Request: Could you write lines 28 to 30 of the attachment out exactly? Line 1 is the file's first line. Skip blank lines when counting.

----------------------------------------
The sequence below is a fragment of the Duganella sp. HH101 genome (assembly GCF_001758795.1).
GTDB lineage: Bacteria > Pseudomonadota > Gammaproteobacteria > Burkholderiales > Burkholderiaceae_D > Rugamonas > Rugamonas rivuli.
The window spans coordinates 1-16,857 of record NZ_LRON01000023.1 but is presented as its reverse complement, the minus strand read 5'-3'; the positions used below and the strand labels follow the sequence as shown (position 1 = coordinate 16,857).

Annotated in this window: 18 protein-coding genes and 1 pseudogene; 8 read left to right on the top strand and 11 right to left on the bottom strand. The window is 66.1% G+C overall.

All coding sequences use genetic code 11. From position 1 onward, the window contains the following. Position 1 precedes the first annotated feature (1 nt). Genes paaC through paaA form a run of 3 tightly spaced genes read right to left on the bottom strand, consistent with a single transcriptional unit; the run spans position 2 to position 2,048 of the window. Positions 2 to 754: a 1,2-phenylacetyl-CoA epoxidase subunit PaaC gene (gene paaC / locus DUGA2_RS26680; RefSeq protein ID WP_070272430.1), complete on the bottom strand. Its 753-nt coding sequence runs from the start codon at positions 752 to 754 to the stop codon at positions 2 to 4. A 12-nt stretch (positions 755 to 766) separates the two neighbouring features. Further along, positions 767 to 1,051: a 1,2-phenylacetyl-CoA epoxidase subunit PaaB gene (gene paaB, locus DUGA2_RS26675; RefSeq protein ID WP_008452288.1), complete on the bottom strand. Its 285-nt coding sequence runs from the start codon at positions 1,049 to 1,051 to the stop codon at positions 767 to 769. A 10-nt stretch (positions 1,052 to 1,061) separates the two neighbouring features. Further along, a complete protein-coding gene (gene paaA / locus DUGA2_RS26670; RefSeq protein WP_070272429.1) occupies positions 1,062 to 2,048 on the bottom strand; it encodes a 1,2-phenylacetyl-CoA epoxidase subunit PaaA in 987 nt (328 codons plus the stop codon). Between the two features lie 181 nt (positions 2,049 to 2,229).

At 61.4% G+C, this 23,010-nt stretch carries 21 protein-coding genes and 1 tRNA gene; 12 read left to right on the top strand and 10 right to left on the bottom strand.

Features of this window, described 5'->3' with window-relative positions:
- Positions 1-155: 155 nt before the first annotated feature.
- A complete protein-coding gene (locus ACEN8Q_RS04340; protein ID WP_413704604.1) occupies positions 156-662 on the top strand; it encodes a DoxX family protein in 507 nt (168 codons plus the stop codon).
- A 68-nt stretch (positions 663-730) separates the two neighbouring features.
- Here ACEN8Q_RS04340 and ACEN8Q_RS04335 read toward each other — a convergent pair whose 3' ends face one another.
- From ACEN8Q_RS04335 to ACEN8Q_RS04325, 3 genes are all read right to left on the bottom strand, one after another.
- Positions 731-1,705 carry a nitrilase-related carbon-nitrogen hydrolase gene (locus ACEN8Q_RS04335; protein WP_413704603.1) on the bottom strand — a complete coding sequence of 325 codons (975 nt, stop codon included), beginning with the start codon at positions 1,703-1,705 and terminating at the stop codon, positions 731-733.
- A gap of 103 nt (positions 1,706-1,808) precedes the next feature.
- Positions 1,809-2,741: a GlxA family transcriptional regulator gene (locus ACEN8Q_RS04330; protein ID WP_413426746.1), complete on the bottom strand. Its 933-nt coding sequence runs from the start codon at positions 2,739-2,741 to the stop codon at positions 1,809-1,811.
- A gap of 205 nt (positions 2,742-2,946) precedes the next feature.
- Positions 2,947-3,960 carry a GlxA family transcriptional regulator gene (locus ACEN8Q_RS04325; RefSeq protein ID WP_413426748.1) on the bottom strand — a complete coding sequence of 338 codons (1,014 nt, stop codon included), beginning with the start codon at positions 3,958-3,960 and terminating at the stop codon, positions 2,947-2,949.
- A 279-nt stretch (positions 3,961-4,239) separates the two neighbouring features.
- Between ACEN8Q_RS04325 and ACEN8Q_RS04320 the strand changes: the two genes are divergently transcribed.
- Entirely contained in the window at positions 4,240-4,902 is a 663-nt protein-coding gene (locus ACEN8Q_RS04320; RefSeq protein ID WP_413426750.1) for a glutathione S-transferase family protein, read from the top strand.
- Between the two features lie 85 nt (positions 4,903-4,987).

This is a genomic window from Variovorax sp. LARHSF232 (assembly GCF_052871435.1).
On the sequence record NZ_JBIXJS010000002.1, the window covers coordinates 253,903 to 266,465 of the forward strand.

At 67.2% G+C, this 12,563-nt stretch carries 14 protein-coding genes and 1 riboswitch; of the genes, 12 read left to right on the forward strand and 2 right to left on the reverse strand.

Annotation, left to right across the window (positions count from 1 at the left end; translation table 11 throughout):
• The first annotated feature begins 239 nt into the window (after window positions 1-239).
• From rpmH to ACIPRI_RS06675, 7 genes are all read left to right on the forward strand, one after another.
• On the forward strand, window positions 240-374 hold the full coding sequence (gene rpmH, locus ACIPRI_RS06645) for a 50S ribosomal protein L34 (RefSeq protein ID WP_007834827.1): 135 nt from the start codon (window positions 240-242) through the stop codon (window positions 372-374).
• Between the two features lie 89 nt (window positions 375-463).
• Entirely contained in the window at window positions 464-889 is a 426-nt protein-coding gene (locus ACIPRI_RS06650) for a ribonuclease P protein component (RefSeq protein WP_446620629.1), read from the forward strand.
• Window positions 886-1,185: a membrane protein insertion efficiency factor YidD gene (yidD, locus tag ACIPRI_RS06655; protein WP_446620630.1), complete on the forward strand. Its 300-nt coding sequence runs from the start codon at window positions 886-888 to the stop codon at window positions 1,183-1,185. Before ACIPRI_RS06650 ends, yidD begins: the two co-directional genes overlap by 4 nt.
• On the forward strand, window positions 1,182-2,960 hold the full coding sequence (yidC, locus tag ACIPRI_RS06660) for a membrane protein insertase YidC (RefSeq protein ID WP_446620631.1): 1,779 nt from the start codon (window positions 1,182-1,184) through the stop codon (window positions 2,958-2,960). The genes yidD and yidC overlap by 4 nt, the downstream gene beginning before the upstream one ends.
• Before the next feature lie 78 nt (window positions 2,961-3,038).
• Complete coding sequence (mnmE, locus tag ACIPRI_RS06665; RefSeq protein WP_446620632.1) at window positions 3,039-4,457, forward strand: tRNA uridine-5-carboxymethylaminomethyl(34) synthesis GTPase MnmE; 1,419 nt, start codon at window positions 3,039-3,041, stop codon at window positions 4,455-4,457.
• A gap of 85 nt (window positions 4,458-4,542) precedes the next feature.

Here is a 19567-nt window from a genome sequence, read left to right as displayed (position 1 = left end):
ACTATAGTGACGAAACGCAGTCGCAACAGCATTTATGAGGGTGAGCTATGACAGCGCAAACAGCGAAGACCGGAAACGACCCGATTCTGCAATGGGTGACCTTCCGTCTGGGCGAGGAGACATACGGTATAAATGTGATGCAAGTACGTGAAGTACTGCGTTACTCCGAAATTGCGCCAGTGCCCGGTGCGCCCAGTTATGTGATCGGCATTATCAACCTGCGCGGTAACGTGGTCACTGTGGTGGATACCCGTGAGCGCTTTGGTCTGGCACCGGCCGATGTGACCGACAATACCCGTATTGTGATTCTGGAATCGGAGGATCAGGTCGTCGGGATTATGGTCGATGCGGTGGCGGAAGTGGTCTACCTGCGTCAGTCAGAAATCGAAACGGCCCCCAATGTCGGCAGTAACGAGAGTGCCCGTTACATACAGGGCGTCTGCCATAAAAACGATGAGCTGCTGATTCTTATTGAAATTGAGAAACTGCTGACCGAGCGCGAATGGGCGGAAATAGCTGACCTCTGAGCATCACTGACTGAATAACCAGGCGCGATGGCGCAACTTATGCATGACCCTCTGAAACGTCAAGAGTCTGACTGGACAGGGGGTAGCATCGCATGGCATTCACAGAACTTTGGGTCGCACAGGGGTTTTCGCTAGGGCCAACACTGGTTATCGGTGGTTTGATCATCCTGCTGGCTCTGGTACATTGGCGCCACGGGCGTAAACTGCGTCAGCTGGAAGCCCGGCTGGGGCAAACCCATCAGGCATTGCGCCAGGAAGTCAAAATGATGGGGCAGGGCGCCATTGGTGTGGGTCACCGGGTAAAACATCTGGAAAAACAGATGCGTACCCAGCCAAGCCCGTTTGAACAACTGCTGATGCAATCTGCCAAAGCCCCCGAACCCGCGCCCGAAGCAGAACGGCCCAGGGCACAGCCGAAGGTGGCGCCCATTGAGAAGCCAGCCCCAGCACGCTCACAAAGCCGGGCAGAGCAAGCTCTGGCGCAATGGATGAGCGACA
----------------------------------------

• On the forward strand, window positions 240-374 hold the full coding sequence (gene rpmH, locus ACIPRI_RS06645) for a 50S ribosomal protein L34 (RefSeq protein ID WP_007834827.1): 135 nt from the start codon (window positions 240-242) through the stop codon (window positions 372-374).
• Between the two features lie 89 nt (window positions 375-463).
• Entirely contained in the window at window positions 464-889 is a 426-nt protein-coding gene (locus ACIPRI_RS06650) for a ribonuclease P protein component (RefSeq protein WP_446620629.1), read from the forward strand.